This paper argues that literacy needs to be conceived within a broad social order, what Street and others have called a "new communicative order." This new order takes account of the literacy practices associated with screen-based technologies. It recognizes that print-based reading and writing is now only part of what people have to learn to be literate. It begins by focusing on some of the important characteristics of the new communication order, discussing their implications for English curriculum and pedagogy. The paper then makes a number of suggestions about the directions research might take to further understanding of the new order. It concludes with the proposition that if we are witnessing the emergence of a new communication order, then the term "communication practices" might be more useful for English teachers than "literacy practices" as it is less tainted by reductive interpretations, theoretically more generative and a politically strategic move. (Contains 28 references.) (Author/RS)
Literacies, new technologies and young people : negotiating the interface in secondary school by Scott Bulfin( Book )

1 edition published in 2009 in English and held by 1 WorldCat member library worldwide

This study investigated how young people aged 15-16 use new media technologies in school. The study's main aim was to provide a fine-grained account of the participants' engagement with new technologies and to consider the implications for language and literacy learning. In particular, the study examined the participants' sanctioned and unsanctioned use of literacy and new technologies and explored how these are negotiated. Negotiation, a key concept in the study, is defined as a process of navigating and maneuvering within and though a complex network of discourses, relationships and competing interests. Rather than relying on the limited and limiting argument about a home-school mismatch between industrial era schools and the 'digital natives' who supposedly populate them, the study explores the connections and the disconnections, between literacies and new technologies, across school and home domains. The study draws on theoretical perspectives offered by the New Literacy Studies and develops a critical-historical perspective on literacy and new technologies, seeing them as negotiated practices rather than as technical processes. The investigation employed a multiple case-study design with an ethnographic research orientation. Participants were recruited from Year 10 English classes across five schools representing a range of cultural and economic backgrounds from three education sectors (state, Catholic and independent). Data were generated through observations, interviews, online communications and the collection of documents and artefacts. In total, 24 cases were conducted. Analysis involved coding transcripts and field notes for literacy events, activities and practices and examining these with discourse analysis techniques. The findings suggest that the relationship between school-authorised technology use and students' out-of-school use is not a simple mismatch. While most participants experienced a mix of frustration, apathy and ambivalence towards the use of new technologies in school, there was little evidence of wholesale disaffection. Indeed, the findings showed evidence of productive engagement. Some of the participants created opportunities within the official school curriculum for new technology uses which connected to their everyday practices. Significantly, the study found evidence of participants' tactical use of new technologies: their digital literacy underlife. The participants employed these practices of negotiation in the cracks and fissures of the official curriculum to playfully undermine, satirise and make school space more liveable. These underlife practices allowed the participants to 'blend', 'mix' and 'remediate' school and out-of-school activities, using them to negotiate alternative spaces, identities and relationships within school environments. These empirical findings about literacies and new technologies as negotiated practices suggest the need to reexamine the school-home binary: to see literacy as multiply situated and stretched across domains of practice in complex ways. Young people's digital literacy underlife is too easily dismissed as unworthy of critical attention in schools. However, the study suggests that such practices provide opportunities for young people to exercise agency in creating alternative curriculum spaces to support productive meaning-making and identity work. Further, the thesis reexamines the idea of 'negotiating the curriculum' by exploring how these findings might inform the theorising and design of English/literacy curriculum so that it is better able to offer alternative forms of literate identity and practice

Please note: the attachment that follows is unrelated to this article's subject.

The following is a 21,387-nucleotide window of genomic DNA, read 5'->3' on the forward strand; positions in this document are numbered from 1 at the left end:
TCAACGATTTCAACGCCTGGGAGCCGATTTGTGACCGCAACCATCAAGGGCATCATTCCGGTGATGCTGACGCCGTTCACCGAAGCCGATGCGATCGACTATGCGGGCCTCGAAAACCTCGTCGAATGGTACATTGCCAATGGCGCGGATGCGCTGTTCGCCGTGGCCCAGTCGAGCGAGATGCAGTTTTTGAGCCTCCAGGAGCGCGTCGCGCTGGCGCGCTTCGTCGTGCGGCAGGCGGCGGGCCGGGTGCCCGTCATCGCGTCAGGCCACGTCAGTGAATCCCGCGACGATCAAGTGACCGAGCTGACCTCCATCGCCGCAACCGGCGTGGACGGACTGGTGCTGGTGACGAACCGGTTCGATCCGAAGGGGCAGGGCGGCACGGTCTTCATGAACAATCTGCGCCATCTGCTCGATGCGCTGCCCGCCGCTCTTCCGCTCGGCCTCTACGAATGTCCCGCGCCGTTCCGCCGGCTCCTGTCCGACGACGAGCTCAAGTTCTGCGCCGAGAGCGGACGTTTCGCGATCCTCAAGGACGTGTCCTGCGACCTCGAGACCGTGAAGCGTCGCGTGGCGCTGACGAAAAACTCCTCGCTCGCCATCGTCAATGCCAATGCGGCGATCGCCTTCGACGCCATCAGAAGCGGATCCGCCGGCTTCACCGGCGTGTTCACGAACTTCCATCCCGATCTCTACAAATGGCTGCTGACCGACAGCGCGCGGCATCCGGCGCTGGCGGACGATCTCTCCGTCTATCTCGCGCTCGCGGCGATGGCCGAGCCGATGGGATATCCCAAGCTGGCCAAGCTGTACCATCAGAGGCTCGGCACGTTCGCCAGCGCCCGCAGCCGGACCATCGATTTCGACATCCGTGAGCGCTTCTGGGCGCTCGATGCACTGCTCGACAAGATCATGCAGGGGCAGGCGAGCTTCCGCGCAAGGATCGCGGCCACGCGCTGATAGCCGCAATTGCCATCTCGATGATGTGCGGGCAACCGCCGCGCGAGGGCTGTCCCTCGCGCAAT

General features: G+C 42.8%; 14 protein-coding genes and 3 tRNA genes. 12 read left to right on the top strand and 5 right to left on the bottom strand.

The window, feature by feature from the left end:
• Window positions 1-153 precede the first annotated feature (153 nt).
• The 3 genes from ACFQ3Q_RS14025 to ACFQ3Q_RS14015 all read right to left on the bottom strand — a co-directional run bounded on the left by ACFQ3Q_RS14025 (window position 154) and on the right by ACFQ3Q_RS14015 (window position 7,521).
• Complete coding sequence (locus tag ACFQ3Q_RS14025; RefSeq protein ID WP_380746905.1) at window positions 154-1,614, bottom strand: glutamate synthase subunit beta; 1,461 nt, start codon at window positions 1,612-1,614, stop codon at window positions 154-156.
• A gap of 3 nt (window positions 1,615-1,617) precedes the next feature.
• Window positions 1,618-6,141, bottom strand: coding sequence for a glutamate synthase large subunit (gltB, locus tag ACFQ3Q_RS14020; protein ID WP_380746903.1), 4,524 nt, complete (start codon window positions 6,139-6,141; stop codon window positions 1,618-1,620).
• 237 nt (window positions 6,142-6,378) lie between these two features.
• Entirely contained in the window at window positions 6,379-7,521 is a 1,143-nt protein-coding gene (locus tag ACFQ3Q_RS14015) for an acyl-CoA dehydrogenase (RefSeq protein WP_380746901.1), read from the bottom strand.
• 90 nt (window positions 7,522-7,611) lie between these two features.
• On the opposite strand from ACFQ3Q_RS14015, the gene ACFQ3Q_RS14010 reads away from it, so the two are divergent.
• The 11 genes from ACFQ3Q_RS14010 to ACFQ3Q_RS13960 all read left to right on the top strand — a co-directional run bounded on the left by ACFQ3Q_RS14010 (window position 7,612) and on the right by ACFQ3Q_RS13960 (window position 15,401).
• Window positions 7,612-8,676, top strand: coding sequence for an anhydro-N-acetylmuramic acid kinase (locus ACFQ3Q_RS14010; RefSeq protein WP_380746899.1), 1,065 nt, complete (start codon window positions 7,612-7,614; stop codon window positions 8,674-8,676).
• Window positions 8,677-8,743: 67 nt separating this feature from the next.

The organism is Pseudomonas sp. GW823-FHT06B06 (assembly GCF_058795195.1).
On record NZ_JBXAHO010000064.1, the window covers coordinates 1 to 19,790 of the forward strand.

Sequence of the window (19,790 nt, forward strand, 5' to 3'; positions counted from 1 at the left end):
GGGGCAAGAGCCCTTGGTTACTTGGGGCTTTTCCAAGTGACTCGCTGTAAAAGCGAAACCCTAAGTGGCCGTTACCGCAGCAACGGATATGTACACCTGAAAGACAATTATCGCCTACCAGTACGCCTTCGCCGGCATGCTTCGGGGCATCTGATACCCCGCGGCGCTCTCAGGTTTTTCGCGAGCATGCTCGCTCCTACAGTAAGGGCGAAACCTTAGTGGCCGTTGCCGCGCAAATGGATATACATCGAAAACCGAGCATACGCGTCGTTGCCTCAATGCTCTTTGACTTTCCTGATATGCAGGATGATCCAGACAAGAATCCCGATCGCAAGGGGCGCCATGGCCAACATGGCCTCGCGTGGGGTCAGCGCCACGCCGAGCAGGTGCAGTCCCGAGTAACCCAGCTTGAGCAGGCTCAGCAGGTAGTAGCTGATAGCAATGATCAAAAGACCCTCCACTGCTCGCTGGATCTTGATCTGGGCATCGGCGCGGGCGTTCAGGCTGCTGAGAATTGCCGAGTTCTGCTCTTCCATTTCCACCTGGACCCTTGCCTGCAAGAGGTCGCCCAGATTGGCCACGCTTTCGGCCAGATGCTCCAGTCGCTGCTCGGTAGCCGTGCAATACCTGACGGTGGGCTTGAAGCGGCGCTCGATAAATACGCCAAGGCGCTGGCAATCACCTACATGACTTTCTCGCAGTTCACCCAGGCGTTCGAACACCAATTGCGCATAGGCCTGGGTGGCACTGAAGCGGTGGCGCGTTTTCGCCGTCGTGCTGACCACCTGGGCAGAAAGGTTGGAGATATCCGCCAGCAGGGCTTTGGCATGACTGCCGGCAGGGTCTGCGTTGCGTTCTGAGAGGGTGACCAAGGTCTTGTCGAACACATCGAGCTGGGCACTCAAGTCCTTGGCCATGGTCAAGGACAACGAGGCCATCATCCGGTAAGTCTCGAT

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Page to screen : taking literacy into the electronic era
Covers
Silicon literacies : communication, innovation and education in the electronic ageTeachers and technoliteracy : managing literacy, technology and learning in schoolsDoing literacy online : teaching, learning, and playing in an electronic worldThe literacy wars : why teaching children to read and write is a battleground in AustraliaClosing the gap in education? : improving outcomes in southern world societies
Alternative Names
Snyder, Ilana

Snyder, Ilana Ariela 1949-

スナイダー, イラーナ